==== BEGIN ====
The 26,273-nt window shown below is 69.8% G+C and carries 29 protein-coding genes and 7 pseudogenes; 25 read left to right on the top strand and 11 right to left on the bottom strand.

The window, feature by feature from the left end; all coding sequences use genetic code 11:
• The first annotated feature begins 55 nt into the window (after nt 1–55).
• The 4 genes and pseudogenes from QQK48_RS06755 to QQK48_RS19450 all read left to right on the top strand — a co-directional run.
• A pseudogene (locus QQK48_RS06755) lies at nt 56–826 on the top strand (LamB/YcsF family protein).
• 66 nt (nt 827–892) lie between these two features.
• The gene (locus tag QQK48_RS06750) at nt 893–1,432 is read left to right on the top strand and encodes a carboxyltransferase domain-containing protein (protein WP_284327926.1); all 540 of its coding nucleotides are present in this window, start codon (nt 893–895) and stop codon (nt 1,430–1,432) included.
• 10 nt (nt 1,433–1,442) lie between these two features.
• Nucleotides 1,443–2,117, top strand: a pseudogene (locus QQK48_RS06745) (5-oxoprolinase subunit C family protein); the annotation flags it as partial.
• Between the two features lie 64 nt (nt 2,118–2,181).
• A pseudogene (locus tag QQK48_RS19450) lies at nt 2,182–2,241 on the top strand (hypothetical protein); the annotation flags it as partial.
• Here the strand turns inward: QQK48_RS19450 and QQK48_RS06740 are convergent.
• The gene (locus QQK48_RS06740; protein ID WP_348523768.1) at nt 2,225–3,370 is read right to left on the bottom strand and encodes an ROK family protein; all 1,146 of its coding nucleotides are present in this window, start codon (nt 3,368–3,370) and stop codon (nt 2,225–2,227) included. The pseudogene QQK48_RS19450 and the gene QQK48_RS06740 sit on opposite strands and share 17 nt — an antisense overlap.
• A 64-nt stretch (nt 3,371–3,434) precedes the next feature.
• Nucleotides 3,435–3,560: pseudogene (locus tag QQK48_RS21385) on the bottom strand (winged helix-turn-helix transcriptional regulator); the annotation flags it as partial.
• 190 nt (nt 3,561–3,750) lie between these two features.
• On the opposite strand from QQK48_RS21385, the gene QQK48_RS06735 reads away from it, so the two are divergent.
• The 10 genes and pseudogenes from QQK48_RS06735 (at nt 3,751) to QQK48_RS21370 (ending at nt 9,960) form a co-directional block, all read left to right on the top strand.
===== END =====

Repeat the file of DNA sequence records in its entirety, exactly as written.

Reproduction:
The 26,273-nt window shown below is 69.8% G+C and carries 29 protein-coding genes and 7 pseudogenes; 25 read left to right on the top strand and 11 right to left on the bottom strand.

The window, feature by feature from the left end; all coding sequences use genetic code 11:
• The first annotated feature begins 55 nt into the window (after nt 1–55).
• The 4 genes and pseudogenes from QQK48_RS06755 to QQK48_RS19450 all read left to right on the top strand — a co-directional run.
• A pseudogene (locus QQK48_RS06755) lies at nt 56–826 on the top strand (LamB/YcsF family protein).
• 66 nt (nt 827–892) lie between these two features.
• The gene (locus tag QQK48_RS06750) at nt 893–1,432 is read left to right on the top strand and encodes a carboxyltransferase domain-containing protein (protein WP_284327926.1); all 540 of its coding nucleotides are present in this window, start codon (nt 893–895) and stop codon (nt 1,430–1,432) included.
• 10 nt (nt 1,433–1,442) lie between these two features.
• Nucleotides 1,443–2,117, top strand: a pseudogene (locus QQK48_RS06745) (5-oxoprolinase subunit C family protein); the annotation flags it as partial.
• Between the two features lie 64 nt (nt 2,118–2,181).
• A pseudogene (locus tag QQK48_RS19450) lies at nt 2,182–2,241 on the top strand (hypothetical protein); the annotation flags it as partial.
• Here the strand turns inward: QQK48_RS19450 and QQK48_RS06740 are convergent.
• The gene (locus QQK48_RS06740; protein ID WP_348523768.1) at nt 2,225–3,370 is read right to left on the bottom strand and encodes an ROK family protein; all 1,146 of its coding nucleotides are present in this window, start codon (nt 3,368–3,370) and stop codon (nt 2,225–2,227) included. The pseudogene QQK48_RS19450 and the gene QQK48_RS06740 sit on opposite strands and share 17 nt — an antisense overlap.
• A 64-nt stretch (nt 3,371–3,434) precedes the next feature.
• Nucleotides 3,435–3,560: pseudogene (locus tag QQK48_RS21385) on the bottom strand (winged helix-turn-helix transcriptional regulator); the annotation flags it as partial.
• 190 nt (nt 3,561–3,750) lie between these two features.
• On the opposite strand from QQK48_RS21385, the gene QQK48_RS06735 reads away from it, so the two are divergent.
• The 10 genes and pseudogenes from QQK48_RS06735 (at nt 3,751) to QQK48_RS21370 (ending at nt 9,960) form a co-directional block, all read left to right on the top strand.